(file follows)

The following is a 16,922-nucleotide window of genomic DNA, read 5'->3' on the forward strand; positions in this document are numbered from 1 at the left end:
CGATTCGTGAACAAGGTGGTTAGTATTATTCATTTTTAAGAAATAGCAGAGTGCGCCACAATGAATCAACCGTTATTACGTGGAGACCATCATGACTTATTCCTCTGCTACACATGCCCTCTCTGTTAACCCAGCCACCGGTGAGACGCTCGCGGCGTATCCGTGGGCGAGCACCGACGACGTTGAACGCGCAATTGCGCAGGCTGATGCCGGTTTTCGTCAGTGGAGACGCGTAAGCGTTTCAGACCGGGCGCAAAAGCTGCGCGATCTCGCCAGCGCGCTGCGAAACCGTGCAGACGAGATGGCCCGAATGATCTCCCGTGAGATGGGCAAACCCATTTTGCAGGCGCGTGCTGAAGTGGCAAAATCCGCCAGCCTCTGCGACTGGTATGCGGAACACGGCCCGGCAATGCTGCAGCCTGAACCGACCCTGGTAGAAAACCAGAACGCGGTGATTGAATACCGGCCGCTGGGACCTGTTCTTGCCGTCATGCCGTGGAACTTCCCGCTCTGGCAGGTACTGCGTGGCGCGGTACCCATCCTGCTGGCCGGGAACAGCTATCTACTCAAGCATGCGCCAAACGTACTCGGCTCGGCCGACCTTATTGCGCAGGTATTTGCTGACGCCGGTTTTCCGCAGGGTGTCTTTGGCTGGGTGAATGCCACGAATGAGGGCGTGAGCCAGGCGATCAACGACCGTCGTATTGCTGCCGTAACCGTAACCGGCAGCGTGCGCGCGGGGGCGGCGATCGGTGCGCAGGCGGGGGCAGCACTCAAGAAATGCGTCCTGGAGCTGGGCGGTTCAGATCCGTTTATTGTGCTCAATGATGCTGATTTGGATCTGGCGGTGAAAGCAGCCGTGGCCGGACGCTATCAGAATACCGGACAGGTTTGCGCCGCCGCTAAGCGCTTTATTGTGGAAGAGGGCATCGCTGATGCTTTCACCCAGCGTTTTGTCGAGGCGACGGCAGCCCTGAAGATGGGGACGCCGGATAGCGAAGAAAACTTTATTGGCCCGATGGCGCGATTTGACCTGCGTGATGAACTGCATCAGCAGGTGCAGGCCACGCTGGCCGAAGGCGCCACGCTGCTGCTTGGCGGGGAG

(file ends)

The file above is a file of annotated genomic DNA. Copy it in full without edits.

The following is a 16,922-nucleotide window of genomic DNA, read 5'->3' on the forward strand; positions in this document are numbered from 1 at the left end:
CGATTCGTGAACAAGGTGGTTAGTATTATTCATTTTTAAGAAATAGCAGAGTGCGCCACAATGAATCAACCGTTATTACGTGGAGACCATCATGACTTATTCCTCTGCTACACATGCCCTCTCTGTTAACCCAGCCACCGGTGAGACGCTCGCGGCGTATCCGTGGGCGAGCACCGACGACGTTGAACGCGCAATTGCGCAGGCTGATGCCGGTTTTCGTCAGTGGAGACGCGTAAGCGTTTCAGACCGGGCGCAAAAGCTGCGCGATCTCGCCAGCGCGCTGCGAAACCGTGCAGACGAGATGGCCCGAATGATCTCCCGTGAGATGGGCAAACCCATTTTGCAGGCGCGTGCTGAAGTGGCAAAATCCGCCAGCCTCTGCGACTGGTATGCGGAACACGGCCCGGCAATGCTGCAGCCTGAACCGACCCTGGTAGAAAACCAGAACGCGGTGATTGAATACCGGCCGCTGGGACCTGTTCTTGCCGTCATGCCGTGGAACTTCCCGCTCTGGCAGGTACTGCGTGGCGCGGTACCCATCCTGCTGGCCGGGAACAGCTATCTACTCAAGCATGCGCCAAACGTACTCGGCTCGGCCGACCTTATTGCGCAGGTATTTGCTGACGCCGGTTTTCCGCAGGGTGTCTTTGGCTGGGTGAATGCCACGAATGAGGGCGTGAGCCAGGCGATCAACGACCGTCGTATTGCTGCCGTAACCGTAACCGGCAGCGTGCGCGCGGGGGCGGCGATCGGTGCGCAGGCGGGGGCAGCACTCAAGAAATGCGTCCTGGAGCTGGGCGGTTCAGATCCGTTTATTGTGCTCAATGATGCTGATTTGGATCTGGCGGTGAAAGCAGCCGTGGCCGGACGCTATCAGAATACCGGACAGGTTTGCGCCGCCGCTAAGCGCTTTATTGTGGAAGAGGGCATCGCTGATGCTTTCACCCAGCGTTTTGTCGAGGCGACGGCAGCCCTGAAGATGGGGACGCCGGATAGCGAAGAAAACTTTATTGGCCCGATGGCGCGATTTGACCTGCGTGATGAACTGCATCAGCAGGTGCAGGCCACGCTGGCCGAAGGCGCCACGCTGCTGCTTGGCGGGGAG